Android phones are constantly improving and updating, with a new batch of phones and operating system tweaks coming out every few months.

One thing seems to remain constant, however: battery life.

A blazing-fast 4g connection doesn’t do you any good when your smartphone has completely run out of juice. Fortunately, there are a few simple tweaks that can help you stretch your phone’s battery (saving battery) a precious few more hours. Specifically, you can save battery by focusing on screen brightness and eliminating unnecessary Widgets and background processes.

The screen is usually the single largest consumer of power on your phone.  When walking in bright daylight, maximum brightness is usually a necessity. Be sure, however, to turn it back down to a reasonable level once ambient light levels have fallen.  Features such as an automatic backlight can actually be a drain on the battery, as they use power to periodically check for changing light levels.  To save even more battery, go into the Display settings and change the Sample Interval to 5 seconds or more, or just disable the feature altogether and manage it manually.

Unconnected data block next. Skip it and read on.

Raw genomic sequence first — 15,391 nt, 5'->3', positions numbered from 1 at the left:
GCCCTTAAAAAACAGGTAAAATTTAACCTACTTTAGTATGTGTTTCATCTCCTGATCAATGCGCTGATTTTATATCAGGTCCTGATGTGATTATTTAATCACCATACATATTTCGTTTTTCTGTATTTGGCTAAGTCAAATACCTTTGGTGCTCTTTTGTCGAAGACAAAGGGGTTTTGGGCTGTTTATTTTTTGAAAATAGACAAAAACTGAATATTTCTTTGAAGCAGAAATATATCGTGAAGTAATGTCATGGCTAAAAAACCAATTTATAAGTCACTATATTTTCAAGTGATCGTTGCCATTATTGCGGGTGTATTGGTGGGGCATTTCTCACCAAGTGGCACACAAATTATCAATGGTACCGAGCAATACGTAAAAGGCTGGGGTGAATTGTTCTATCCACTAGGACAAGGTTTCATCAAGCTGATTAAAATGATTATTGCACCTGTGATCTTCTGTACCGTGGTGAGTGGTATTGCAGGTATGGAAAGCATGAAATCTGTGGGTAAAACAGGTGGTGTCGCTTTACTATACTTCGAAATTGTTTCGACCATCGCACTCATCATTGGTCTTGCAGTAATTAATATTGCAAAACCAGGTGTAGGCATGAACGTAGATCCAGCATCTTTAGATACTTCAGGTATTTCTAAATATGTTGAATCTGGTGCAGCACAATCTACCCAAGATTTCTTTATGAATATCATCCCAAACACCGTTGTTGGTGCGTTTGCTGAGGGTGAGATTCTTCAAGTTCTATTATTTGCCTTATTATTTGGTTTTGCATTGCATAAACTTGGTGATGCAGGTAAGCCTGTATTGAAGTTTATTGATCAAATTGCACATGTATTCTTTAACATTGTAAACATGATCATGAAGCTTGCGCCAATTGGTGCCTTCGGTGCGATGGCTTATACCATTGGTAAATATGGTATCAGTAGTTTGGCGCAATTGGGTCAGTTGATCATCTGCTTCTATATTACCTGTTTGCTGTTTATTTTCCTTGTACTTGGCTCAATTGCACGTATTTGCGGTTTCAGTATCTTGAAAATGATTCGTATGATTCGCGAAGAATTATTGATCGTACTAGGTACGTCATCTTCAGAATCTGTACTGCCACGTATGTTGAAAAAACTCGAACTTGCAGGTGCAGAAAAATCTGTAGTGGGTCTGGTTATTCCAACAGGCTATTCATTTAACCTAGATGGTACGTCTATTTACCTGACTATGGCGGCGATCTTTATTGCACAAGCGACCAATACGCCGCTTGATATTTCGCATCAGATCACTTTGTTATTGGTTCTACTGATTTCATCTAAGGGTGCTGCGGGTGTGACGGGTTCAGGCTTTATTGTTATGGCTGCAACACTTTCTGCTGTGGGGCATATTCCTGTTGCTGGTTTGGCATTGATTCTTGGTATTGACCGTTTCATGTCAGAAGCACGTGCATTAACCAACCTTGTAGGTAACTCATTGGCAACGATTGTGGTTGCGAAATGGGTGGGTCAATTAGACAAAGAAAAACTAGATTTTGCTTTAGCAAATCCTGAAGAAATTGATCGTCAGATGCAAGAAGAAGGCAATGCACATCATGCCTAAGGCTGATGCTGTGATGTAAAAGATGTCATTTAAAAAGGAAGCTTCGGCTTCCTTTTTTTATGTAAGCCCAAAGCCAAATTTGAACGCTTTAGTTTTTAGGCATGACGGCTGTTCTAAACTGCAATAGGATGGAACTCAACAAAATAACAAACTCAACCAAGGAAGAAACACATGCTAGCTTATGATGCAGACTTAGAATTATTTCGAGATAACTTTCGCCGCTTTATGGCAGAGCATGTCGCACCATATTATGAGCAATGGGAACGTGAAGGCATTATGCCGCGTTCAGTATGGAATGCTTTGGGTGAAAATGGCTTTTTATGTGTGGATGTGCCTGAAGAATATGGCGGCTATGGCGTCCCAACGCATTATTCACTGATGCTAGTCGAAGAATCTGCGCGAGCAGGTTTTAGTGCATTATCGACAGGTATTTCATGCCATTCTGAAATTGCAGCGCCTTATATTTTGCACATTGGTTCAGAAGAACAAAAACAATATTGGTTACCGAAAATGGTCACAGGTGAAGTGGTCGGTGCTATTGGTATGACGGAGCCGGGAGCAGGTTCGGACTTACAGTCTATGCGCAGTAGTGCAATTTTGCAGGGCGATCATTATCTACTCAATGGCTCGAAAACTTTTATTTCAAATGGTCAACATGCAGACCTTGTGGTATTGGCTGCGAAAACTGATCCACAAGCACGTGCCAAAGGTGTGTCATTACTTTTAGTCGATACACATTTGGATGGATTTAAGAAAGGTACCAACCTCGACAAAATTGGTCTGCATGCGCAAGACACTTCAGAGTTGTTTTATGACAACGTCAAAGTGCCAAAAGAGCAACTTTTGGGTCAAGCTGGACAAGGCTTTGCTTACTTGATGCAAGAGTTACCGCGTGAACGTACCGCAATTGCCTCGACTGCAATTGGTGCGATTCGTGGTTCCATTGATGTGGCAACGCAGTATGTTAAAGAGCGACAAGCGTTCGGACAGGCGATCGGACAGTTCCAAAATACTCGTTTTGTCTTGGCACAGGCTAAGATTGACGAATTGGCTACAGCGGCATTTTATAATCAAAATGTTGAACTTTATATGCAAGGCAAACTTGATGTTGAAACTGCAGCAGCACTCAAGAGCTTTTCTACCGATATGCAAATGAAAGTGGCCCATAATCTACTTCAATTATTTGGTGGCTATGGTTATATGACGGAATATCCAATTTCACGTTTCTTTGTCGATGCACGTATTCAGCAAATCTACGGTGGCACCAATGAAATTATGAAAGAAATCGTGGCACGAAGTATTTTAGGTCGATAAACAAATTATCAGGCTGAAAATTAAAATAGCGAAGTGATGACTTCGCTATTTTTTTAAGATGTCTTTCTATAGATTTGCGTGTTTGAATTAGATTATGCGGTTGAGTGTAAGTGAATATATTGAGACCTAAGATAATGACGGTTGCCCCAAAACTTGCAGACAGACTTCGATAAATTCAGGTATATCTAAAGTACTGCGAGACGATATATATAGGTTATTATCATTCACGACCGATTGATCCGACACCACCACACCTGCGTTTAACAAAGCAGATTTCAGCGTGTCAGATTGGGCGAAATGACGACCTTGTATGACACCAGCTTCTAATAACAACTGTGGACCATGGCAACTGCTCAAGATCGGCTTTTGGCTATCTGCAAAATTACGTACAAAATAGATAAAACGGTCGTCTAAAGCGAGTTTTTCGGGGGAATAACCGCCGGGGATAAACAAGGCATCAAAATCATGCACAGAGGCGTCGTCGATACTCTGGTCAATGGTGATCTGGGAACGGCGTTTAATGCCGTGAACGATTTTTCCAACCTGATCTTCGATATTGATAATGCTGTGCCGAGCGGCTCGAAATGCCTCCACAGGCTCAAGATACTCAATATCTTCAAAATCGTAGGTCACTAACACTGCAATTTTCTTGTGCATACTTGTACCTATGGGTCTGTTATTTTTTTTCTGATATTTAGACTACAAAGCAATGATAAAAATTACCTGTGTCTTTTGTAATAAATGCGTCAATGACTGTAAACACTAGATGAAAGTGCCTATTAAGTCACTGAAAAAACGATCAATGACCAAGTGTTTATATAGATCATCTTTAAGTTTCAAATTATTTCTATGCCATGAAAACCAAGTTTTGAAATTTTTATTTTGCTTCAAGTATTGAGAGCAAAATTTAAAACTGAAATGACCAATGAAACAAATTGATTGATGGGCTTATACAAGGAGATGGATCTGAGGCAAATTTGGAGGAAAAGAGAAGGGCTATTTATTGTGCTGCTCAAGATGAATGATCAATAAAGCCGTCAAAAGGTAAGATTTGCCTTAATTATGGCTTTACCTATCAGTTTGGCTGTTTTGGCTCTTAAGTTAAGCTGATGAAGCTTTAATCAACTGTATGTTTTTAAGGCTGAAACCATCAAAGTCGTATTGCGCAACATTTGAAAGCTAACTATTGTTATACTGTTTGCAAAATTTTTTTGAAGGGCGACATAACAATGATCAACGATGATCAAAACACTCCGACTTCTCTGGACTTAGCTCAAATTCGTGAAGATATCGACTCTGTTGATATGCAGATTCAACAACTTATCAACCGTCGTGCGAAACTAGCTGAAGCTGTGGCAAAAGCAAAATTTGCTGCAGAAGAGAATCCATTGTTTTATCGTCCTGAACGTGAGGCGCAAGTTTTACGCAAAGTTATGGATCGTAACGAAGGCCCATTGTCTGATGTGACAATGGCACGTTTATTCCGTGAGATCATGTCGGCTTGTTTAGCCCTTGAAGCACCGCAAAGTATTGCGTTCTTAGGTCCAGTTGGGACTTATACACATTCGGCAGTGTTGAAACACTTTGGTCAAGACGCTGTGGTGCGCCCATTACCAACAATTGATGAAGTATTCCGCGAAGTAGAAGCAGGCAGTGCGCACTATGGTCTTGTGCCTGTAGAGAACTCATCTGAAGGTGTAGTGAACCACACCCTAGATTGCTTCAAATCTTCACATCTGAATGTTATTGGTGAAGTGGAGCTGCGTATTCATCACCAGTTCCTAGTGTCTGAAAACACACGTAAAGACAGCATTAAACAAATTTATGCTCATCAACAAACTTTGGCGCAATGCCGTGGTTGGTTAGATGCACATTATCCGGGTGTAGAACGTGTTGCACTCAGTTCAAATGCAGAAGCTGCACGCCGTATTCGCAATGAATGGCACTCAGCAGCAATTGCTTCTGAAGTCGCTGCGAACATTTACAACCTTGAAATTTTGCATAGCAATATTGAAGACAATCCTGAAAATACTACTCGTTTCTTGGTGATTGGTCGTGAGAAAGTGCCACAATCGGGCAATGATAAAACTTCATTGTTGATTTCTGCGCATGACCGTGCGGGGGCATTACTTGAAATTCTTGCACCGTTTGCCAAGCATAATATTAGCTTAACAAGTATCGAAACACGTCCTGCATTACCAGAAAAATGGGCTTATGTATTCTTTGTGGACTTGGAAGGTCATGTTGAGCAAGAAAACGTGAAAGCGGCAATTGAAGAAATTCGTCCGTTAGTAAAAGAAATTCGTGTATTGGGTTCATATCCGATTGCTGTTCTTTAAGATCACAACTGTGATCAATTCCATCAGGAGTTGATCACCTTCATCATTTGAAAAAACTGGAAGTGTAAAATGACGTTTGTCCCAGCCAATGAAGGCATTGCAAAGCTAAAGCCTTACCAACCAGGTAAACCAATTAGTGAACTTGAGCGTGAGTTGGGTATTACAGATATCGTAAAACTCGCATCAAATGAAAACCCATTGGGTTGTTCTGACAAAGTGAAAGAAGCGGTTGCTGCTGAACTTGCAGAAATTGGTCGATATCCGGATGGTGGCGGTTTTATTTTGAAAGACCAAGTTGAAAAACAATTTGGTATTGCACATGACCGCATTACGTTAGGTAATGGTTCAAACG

Widgets are essentially small visual Apps that are constantly running on your desktop. This “constantly running” part is key–anything that is operating at all times also requires power at all times.  Try to limit widget usage to items that are absolutely necessary.  The greatest drain comes from Widgets which need to constantly update information, like Facebook or Twitter.  This continuous exchange of data means that your phone is accessing the internet and working away, even when you’re not actually using it.

Much like Widgets, unnecessary background Apps run down your battery when you’re not even looking.  Unlike, Widgets, however, these apps aren’t even visible from your home screen. Often they’re apps which were opened at some previous point, and never fully closed. Google Maps is a notorious offender–it can run for hours in the background, accessing your GPS and updating geographical data.  Not only is this a massive drain on your battery, it can end up using a fair amount of data.  Apps can be killed manually on Android 2.x by going through Settings –> Applications –> Manage Applications, and on 4.x by hitting the Menu Button while on the home screen and navigating to Manage Applications.


Proceed with caution when killing applications. Unless you specifically recognize something as an App and a non-essential process, do not terminate it.

For the time being, battery drain is simply a feature of smartphone use.  By managing screen brightness and limiting the number of widgets and background applications, you can limit battery usage (Lithium Battery Life).  Indeed, with these simple tricks it should be possible to stretch your phone’s battery through a long day and back to the charging port.